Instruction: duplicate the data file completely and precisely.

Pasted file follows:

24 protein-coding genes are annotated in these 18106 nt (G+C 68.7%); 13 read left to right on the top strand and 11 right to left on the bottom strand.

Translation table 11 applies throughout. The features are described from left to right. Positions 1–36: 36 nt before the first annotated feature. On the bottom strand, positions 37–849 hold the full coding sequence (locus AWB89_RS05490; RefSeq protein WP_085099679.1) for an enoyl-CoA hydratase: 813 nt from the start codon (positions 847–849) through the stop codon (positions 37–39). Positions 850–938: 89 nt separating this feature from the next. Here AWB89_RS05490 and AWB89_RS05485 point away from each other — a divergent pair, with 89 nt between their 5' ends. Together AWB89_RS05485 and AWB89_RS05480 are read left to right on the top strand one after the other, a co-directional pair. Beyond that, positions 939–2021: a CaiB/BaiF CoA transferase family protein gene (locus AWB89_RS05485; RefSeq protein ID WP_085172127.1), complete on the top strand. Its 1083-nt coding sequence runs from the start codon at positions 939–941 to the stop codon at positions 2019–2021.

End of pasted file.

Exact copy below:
24 protein-coding genes are annotated in these 18106 nt (G+C 68.7%); 13 read left to right on the top strand and 11 right to left on the bottom strand.

Translation table 11 applies throughout. The features are described from left to right. Positions 1–36: 36 nt before the first annotated feature. On the bottom strand, positions 37–849 hold the full coding sequence (locus AWB89_RS05490; RefSeq protein WP_085099679.1) for an enoyl-CoA hydratase: 813 nt from the start codon (positions 847–849) through the stop codon (positions 37–39). Positions 850–938: 89 nt separating this feature from the next. Here AWB89_RS05490 and AWB89_RS05485 point away from each other — a divergent pair, with 89 nt between their 5' ends. Together AWB89_RS05485 and AWB89_RS05480 are read left to right on the top strand one after the other, a co-directional pair. Beyond that, positions 939–2021: a CaiB/BaiF CoA transferase family protein gene (locus AWB89_RS05485; RefSeq protein ID WP_085172127.1), complete on the top strand. Its 1083-nt coding sequence runs from the start codon at positions 939–941 to the stop codon at positions 2019–2021.